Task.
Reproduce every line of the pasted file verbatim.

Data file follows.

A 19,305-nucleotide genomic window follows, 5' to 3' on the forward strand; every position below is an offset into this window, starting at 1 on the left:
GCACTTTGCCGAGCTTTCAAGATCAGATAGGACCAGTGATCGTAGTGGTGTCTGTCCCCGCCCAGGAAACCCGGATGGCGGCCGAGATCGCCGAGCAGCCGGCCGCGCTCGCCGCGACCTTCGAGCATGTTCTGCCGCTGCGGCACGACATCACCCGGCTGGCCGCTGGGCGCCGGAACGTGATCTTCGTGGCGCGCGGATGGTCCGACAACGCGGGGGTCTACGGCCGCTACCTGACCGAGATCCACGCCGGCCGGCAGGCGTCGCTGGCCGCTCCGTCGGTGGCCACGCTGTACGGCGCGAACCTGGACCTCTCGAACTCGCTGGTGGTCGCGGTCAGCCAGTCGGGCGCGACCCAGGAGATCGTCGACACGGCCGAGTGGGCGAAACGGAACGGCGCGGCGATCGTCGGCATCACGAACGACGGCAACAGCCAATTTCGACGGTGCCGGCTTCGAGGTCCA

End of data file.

A 19,305-nucleotide genomic window follows, 5' to 3' on the forward strand; every position below is an offset into this window, starting at 1 on the left:
GCACTTTGCCGAGCTTTCAAGATCAGATAGGACCAGTGATCGTAGTGGTGTCTGTCCCCGCCCAGGAAACCCGGATGGCGGCCGAGATCGCCGAGCAGCCGGCCGCGCTCGCCGCGACCTTCGAGCATGTTCTGCCGCTGCGGCACGACATCACCCGGCTGGCCGCTGGGCGCCGGAACGTGATCTTCGTGGCGCGCGGATGGTCCGACAACGCGGGGGTCTACGGCCGCTACCTGACCGAGATCCACGCCGGCCGGCAGGCGTCGCTGGCCGCTCCGTCGGTGGCCACGCTGTACGGCGCGAACCTGGACCTCTCGAACTCGCTGGTGGTCGCGGTCAGCCAGTCGGGCGCGACCCAGGAGATCGTCGACACGGCCGAGTGGGCGAAACGGAACGGCGCGGCGATCGTCGGCATCACGAACGACGGCAACAGCCAATTTCGACGGTGCCGGCTTCGAGGTCCA